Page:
Prof. Salter’s cool yachts do have one major design flaw: They promise to save the planet for a pittance, and without making humans pay a dear price for their profligate ways. Fifty ships a year, built at a cost of some $400-million to $500-million, would remove the increased warming now attributed to all the fossil fuel burning. They would also provide the time required for an orderly transition to economies based on renewable fuels − the passion of Prof. Salter’s professional life.

For reasons that would be unfathomable to many, environmentalists at Greenpeace and elsewhere have emerged as critics of the cool yachts, dismissing them out of hand as wacky inventions “that in all likelihood would come to nothing” and saying: “We’re looking for reductions in the use of fossil fuels rather than these technologies.”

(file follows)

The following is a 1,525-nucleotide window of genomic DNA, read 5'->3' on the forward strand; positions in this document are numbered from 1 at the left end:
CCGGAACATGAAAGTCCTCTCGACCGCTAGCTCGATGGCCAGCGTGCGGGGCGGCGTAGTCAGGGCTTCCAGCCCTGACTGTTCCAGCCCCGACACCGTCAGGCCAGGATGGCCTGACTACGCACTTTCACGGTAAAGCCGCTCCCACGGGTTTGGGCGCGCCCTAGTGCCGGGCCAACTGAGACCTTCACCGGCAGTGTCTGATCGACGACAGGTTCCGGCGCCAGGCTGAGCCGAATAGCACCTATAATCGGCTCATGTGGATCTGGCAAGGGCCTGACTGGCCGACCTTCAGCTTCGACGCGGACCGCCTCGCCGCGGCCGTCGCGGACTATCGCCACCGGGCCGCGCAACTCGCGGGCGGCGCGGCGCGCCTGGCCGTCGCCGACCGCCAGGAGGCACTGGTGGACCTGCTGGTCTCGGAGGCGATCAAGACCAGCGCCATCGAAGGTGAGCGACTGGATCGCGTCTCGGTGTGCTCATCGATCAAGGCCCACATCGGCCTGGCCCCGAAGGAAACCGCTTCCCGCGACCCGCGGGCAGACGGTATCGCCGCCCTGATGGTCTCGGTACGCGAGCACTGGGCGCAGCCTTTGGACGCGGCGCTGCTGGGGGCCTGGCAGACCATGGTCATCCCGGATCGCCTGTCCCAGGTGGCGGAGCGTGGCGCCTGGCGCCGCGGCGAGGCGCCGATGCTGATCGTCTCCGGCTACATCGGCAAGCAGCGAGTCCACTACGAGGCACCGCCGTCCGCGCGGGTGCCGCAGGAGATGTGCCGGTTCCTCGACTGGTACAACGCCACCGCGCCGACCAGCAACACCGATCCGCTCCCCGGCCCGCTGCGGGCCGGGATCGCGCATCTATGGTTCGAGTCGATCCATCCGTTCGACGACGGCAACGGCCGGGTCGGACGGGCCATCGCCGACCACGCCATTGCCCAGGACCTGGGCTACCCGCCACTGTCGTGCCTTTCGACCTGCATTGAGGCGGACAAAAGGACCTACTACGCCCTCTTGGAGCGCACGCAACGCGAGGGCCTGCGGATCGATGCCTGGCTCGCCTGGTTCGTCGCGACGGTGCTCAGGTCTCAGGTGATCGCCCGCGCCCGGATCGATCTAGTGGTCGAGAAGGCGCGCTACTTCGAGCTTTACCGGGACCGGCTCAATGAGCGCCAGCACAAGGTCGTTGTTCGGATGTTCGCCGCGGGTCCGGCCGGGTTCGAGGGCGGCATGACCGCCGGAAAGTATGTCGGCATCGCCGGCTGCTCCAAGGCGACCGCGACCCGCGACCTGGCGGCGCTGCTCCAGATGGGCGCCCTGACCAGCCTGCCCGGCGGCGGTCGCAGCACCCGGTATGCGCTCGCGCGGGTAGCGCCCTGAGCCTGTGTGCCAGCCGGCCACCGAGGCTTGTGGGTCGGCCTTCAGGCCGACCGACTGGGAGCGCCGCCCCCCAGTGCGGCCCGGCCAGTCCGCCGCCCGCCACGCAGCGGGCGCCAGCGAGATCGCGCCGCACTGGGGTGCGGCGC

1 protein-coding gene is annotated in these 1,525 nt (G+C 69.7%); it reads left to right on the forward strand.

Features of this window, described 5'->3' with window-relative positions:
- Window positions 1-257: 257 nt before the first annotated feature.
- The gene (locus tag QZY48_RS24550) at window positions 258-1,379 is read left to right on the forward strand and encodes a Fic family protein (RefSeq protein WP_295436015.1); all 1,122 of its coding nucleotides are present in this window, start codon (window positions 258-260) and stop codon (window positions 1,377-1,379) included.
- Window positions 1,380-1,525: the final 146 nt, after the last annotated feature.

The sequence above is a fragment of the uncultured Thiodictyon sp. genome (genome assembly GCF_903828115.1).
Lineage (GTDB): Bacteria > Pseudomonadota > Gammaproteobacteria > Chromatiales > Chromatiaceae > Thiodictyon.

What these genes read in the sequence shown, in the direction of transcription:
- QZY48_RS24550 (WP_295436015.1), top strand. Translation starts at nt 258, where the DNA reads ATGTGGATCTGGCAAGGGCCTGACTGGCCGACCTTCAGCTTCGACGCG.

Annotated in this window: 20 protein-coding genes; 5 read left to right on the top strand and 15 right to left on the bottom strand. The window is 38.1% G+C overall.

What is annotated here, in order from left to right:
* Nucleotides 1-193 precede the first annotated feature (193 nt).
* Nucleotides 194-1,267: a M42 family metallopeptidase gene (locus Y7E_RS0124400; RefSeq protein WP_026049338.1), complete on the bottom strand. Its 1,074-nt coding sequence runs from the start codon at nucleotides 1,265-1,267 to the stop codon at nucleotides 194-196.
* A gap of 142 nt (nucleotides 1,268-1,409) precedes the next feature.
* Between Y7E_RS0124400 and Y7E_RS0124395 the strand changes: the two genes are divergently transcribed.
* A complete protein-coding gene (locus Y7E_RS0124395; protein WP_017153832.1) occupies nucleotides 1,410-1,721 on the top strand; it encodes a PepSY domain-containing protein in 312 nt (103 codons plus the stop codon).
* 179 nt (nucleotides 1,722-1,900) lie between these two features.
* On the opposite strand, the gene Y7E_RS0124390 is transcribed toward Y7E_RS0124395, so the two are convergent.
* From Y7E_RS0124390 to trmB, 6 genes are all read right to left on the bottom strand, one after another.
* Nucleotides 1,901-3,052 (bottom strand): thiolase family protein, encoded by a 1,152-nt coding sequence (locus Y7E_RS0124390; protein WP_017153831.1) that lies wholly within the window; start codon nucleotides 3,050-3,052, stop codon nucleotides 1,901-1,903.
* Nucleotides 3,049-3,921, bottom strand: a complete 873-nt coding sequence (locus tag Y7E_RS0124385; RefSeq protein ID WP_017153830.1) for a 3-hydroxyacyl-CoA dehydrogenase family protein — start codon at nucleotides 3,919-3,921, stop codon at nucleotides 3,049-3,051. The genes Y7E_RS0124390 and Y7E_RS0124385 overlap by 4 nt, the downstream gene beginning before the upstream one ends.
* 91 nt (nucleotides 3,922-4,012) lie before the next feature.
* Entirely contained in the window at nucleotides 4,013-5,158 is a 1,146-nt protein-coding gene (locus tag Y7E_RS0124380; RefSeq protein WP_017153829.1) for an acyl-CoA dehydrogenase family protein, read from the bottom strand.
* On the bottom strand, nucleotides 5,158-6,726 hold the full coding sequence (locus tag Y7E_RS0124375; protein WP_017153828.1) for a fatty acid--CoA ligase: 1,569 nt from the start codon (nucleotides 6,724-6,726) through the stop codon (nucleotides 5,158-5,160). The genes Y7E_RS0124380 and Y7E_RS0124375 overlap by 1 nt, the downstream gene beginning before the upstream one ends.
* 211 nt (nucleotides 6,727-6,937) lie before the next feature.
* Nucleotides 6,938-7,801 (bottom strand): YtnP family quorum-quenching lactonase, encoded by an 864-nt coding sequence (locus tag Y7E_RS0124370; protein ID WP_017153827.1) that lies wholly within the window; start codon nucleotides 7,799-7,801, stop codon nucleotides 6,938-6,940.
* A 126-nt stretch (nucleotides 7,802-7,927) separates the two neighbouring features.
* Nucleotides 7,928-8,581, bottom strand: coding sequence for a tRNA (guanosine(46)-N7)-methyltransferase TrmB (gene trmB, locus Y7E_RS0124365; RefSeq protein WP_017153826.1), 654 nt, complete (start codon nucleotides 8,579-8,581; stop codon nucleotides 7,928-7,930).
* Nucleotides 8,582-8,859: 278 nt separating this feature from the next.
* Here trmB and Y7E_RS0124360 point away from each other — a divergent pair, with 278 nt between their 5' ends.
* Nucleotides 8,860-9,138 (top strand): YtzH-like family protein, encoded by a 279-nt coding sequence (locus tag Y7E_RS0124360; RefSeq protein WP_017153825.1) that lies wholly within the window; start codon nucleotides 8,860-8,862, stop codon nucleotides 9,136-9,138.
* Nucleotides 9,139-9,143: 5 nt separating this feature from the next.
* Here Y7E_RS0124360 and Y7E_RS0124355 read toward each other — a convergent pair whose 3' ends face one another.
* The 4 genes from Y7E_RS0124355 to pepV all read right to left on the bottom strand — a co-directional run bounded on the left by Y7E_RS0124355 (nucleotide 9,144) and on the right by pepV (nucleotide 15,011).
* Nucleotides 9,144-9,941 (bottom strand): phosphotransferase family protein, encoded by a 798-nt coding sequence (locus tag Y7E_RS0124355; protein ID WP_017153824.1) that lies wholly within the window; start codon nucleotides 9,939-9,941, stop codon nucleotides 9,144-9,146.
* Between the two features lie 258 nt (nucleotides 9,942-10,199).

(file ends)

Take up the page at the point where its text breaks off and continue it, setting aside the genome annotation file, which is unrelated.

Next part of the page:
A more important critic, because it holds the purse strings, is the U.K. Environment Ministry, responsible for abating global warming. It has been doing its best to trim Prof. Salter’s sails. The technology that Prof. Salter proposes is not yet soundly proven, it says, refusing to provide the $5-million in funds required to soundly prove it. The technology could lead to increased rainfall over the oceans, it says, without saying why this poses a problem comparable to that of global warming. The EU has committed to carbon trading as a means of countering global warming, it says, without acknowledging that carbon trading has failed to slow the increase in carbon dioxide. Marine animals could be affected by the technology, it says, as if the consequences of global warming would not affect them. An environmental assessment of the effects of spraying salt water into the air is required, it says, while dismissing Prof. Salter’s detailed proposal for conducting one.